Jack Sim is a funny man with a serious, yet unexpected mission: to revolutionize toilets for the base of the pyramid and to ensure worldwide sustainable sanitation. Often referred to as "Mr. Toilet" -- a title he takes great pride in -- he has worked tirelessly for 15 years to make the availability of clean toilets a political priority and an economically feasible reality for the world's 'poor.' The need is big: 2.6 billion people currently lack access to a clean private toilet.
When I met Jack Sim at a pre-WEF event at the HUB Zürich I couldn't help but wonder about this curious man on stage. He was humming with energy, excited to share his story about the many issues concerning poop, making the audience laugh and yet providing relevant information about his cause. To give you a sense of Mr Sim's remarkable spirit, watch this short movie about the founder of the other WTO, the World Toilet Organization.
But what drives an accomplished businessman to leave the construction industry at the age of 40 and to subsequently devote his life's work to toilets instead? And how can you remain inspired and engaged for over a decade when your main concern literally is the matter of shit? Sim has two answers, a philosophical and a practical one.
Firstly, he rationalizes that during his years as a businessman he sold his time to buy money:
But once money has no more meaning because your needs are covered, you no longer need to sell your time for money. After all, you are dying every moment, so why should you continue selling your time for money? For a diamond watch? It makes no sense, it's stupid. So after achieving financial independence, I resolved to spend my life on the most precious thing. And in my own interpretation that is social impact. It is still less valuable than your life because your life is priceless, but if you are selling something priceless, you want to get the best thing in return.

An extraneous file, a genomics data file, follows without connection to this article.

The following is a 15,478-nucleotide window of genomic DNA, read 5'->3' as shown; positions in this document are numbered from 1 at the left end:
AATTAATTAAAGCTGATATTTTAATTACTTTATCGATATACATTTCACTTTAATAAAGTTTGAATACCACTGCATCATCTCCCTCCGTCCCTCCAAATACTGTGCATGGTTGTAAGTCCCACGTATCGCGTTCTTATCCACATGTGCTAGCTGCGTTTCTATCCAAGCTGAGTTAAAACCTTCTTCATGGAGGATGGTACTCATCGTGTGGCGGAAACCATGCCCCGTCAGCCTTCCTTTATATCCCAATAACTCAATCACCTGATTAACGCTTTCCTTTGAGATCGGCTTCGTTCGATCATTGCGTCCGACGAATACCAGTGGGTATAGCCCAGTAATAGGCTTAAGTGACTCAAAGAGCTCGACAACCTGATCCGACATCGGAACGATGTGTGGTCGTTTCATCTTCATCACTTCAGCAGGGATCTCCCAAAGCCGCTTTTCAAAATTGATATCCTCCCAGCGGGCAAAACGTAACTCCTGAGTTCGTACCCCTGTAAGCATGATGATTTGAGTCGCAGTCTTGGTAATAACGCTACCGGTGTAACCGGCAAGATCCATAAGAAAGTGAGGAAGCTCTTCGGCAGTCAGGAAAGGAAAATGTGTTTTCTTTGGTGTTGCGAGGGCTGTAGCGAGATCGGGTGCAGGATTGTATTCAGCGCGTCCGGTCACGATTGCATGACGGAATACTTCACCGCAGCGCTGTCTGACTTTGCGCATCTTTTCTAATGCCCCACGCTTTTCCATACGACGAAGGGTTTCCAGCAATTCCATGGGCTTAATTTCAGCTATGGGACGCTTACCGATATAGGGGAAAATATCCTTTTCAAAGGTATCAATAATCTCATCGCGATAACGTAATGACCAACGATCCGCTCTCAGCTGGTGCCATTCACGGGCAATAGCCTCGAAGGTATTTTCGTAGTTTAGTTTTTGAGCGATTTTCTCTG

On a more practical note, he explains that the sanitation cause had been strongly neglected and there was much that needed to be done.
Armed with this strong sense of purpose, he embarked in 1998 on a one-man crusade to raise the standards of public toilets in Singapore and around the world. He soon realized that the subject of toilets was widely ignored by politicians, the media and society at large. Even though 40 percent of the world's population does not have toilets, there were merely small local non-governmental organizations tackling the cause prior to the establishment of the WTO in 2001.
When we started -- we saw that people felt uncomfortable, yes even embarrassed to talk about toilets. So we turned the subject from an awkward one into a media darling by making it comical. We still use the power of humor to break the ice and get people to start a global conversation around sanitation. Just look at our name, it is the WTO -- World Toilet Organization -- from the beginning we've been playing with the pun on the World Trade Organization.
Indeed, more than a decade later the humorous spirit has worked its magic. Jack Sim has successfully established the World Toilet College, the World Toilet Summit, World Toilet Day on November 19, and SaniShop, a social franchising business for local toilet vendors. The latter enables local entrepreneurs to set up a small toilet business and manufacturing unit at affordable prices ($40 per toilet). One of the biggest challenges of a SaniShop is to change people's behavior to use a toilet. To do so, Jack Sim harnesses the power of jealousy and explains,
In the past, toilet-related activities were taken care of behind the house, so nobody could see it. But in front of the house people would plant flowers and buy curtains even if they have very little money. Just like the rich, they want to make others jealous of their home and garden. So we make the toilet something to brag about. We make it colorful and pretty and turn it into an object of desire. The lesson here is that emotions are not good or bad; they are useful. In a capitalist state, emotions are used to make you buy things that are bad for you, such as cigarettes. Social entrepreneurs must do it differently, and use jealousy so that people buy good things instead, like toilets.
So in summary, Jack Sim's three key insights about his work and personal motivation are based meaning, humor and jealousy. In a fascinating, curious and inspiring way, he has combined these three principles to triumph over the high-impact taboo that surrounds toilets and global sanitation at large.
This post is part of a series produced by The Huffington Post and the Schwab Foundation for Social Entrepreneurship, in recognition of the latter's Social Entrepreneurs Class of 2013. For more than a decade, the Schwab Foundation for Social Entrepreneurship has selected leading models of social innovation from around the world. Today we have 254 from nearly 60 countries, covering renewable energy and sanitation to job training and access to higher education. Follow the Schwab Foundation on Twitter at @schwabfound or nominate a Social Entrepreneur at http://www.schwabfound.org/sf/index.htm. To see all the post in the series, click here.